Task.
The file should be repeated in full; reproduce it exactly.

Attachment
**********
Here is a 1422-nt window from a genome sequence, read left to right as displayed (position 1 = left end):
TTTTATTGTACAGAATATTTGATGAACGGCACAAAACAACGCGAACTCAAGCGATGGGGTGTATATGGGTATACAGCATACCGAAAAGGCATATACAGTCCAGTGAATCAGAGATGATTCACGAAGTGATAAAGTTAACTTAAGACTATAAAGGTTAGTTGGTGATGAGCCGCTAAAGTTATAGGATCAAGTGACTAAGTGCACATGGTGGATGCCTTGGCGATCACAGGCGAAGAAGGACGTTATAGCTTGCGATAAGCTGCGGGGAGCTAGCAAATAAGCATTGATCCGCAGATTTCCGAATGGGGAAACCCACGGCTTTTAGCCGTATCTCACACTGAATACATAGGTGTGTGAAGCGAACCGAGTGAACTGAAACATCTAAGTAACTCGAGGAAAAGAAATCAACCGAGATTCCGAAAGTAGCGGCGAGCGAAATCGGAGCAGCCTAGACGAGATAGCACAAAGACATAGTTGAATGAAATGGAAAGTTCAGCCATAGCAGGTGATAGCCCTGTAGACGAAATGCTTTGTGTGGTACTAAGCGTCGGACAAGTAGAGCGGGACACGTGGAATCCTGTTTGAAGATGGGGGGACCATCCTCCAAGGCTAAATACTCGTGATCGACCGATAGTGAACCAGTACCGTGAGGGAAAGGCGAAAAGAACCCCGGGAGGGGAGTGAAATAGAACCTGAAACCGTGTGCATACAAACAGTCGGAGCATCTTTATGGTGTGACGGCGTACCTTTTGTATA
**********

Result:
Here is a 1422-nt window from a genome sequence, read left to right as displayed (position 1 = left end):
TTTTATTGTACAGAATATTTGATGAACGGCACAAAACAACGCGAACTCAAGCGATGGGGTGTATATGGGTATACAGCATACCGAAAAGGCATATACAGTCCAGTGAATCAGAGATGATTCACGAAGTGATAAAGTTAACTTAAGACTATAAAGGTTAGTTGGTGATGAGCCGCTAAAGTTATAGGATCAAGTGACTAAGTGCACATGGTGGATGCCTTGGCGATCACAGGCGAAGAAGGACGTTATAGCTTGCGATAAGCTGCGGGGAGCTAGCAAATAAGCATTGATCCGCAGATTTCCGAATGGGGAAACCCACGGCTTTTAGCCGTATCTCACACTGAATACATAGGTGTGTGAAGCGAACCGAGTGAACTGAAACATCTAAGTAACTCGAGGAAAAGAAATCAACCGAGATTCCGAAAGTAGCGGCGAGCGAAATCGGAGCAGCCTAGACGAGATAGCACAAAGACATAGTTGAATGAAATGGAAAGTTCAGCCATAGCAGGTGATAGCCCTGTAGACGAAATGCTTTGTGTGGTACTAAGCGTCGGACAAGTAGAGCGGGACACGTGGAATCCTGTTTGAAGATGGGGGGACCATCCTCCAAGGCTAAATACTCGTGATCGACCGATAGTGAACCAGTACCGTGAGGGAAAGGCGAAAAGAACCCCGGGAGGGGAGTGAAATAGAACCTGAAACCGTGTGCATACAAACAGTCGGAGCATCTTTATGGTGTGACGGCGTACCTTTTGTATA